Encouragements to love Jesus in Holy Communion

Jul 3rd, 2021 • 9 min

From Blessed Sacrament Book, page 615:

The Voice of Christ

“Come to Me all you that labor and are burdened, and I will refresh you” (Matt. xi. 28).

“The bread that I will give is My flesh, for the life of the world” (John vi. 52).

“Take ye and eat; this is My body, which shall be delivered for you; this do for the commemoration of Me” (1 Cor. xi. 24).

“He that eateth My flesh, and drinketh My blood, abideth in Me, and I in Him” (John vi. 57).

“The words that I have spoken to you are spirit and life” (John vi. 64).

Disciple

These are Thy words, O Christ, the eternal truth, though not all delivered at one time, nor written in one place. Since, therefore, they are Thy words, and true, they are all to be received by me with thanks and with faith. They are Thine, and Thou hast spoken them; and they are also mine because Thou hast delivered them for my salvation. I willingly receive them from Thy mouth, that they may be more inseparably ingrafted in my heart.

These words of such great tenderness, full of sweetness and love, encourage me; but the multitude of my offences weighs me down. Thou commandest me to approach to Thee with confidence if I would have part with Thee; and to receive the food of immortality if I desire to obtain life and glory everlasting. “Come,” sayest Thou to me, “all you that labor and are burdened, and I will refresh you “ (Matt xi. 28). O sweet and amiable word in the ear of a sinner, that Thou, O Lord my God, shouldst invite the poor and needy to the communion of Thy most sacred body!

But who am I, O Lord, that I should presume to come to Thee? Behold the heaven of heavens cannot contain Thee (3 Kings viii. 27); and Thou sayest, “come you all to Me.” Unless Thou, O Lord, didst say it, who could believe it to be true? And unless Thou didst command it who would dare attempt to approach?

Moses Thy servant, Thy great and special friend, made an ark of incorruptible wood, which he also covered with the most pure gold, that he might deposit therein the tables of the law; and shall I, a rotten creature, presume so easily to receive Thee, the maker of the law, arid the giver of life?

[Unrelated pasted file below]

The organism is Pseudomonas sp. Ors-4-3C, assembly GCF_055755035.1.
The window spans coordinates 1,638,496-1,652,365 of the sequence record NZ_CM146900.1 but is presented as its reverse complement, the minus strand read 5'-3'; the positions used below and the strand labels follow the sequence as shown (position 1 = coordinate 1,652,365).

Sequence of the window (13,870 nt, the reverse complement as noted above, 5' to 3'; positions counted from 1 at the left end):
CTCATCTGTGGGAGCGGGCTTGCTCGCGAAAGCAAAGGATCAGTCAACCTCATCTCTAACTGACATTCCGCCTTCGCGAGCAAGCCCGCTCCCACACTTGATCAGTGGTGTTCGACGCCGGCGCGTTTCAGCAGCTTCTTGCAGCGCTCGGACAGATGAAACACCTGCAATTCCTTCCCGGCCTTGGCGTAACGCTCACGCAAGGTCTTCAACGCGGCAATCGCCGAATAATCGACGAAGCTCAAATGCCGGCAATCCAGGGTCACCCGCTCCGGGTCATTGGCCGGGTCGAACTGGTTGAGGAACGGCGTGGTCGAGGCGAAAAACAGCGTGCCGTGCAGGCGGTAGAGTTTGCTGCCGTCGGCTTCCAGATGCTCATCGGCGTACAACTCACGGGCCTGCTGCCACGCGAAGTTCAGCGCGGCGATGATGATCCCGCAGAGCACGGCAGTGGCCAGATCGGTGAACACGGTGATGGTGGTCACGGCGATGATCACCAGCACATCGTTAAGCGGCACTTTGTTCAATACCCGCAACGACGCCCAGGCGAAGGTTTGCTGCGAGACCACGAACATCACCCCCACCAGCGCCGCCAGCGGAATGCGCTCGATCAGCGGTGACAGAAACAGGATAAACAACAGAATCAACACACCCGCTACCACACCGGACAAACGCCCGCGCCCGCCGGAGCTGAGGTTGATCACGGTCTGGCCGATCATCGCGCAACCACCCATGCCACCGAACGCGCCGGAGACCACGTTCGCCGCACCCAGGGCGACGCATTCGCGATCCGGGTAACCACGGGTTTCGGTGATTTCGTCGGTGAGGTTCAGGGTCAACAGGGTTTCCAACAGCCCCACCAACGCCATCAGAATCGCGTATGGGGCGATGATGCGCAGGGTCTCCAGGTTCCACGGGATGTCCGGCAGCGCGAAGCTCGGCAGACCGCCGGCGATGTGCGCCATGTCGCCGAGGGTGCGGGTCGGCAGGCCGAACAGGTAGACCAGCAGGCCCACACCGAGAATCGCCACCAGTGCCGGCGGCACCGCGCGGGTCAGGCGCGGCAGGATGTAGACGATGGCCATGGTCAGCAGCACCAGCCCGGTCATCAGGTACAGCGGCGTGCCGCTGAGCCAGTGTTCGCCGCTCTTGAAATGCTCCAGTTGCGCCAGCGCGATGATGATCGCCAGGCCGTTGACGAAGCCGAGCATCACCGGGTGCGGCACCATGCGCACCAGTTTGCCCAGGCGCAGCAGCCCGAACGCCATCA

Solomon, the wisest of the kings of Israel, employed seven years in building a magnificent temple for the praise of Thy name: And for eight days together celebrated the feast of the dedication thereof; he offered a thousand victims as peace offerings, and brought the ark of the covenant in a solemn manner into the place prepared for it with sound of trumpet and jubilee (3 Kings viii. 6). And I, a wretched sinner, how shall I bring Thee into my house, I, who can hardly spend one half-hour devoutly? And would I had even once spent one half-hour itself as I ought!

O my God, how much did they endeavor to do to please Thee! Alas! how little is what I do! How short a time do I spend when I prepare myself to communicate. And yet surely in the life-giving presence of Thy deity, no unbecoming thought should occur, nor anything created take up my mind; for it is not an angel, but the Lord of angels, that I am to entertain.

And yet there is a very great difference between the ark of the covenant with its relics, and Thy most pure body, with its unspeakable virtues; between those sacrifices of the law, which were figures of things to come, and the true sacrifice of Thy body, which is the accomplishing of all those ancient sacrifices.

Why, then, am I not more inflamed, considering Thy venerable presence? Why do I not prepare myself with greater care to receive Thy sacred gifts, seeing that these ancient holy patriarchs and prophets, yea kings also and princes, with the whole people, have shown so great an affection of devotion toward Thy divine worship?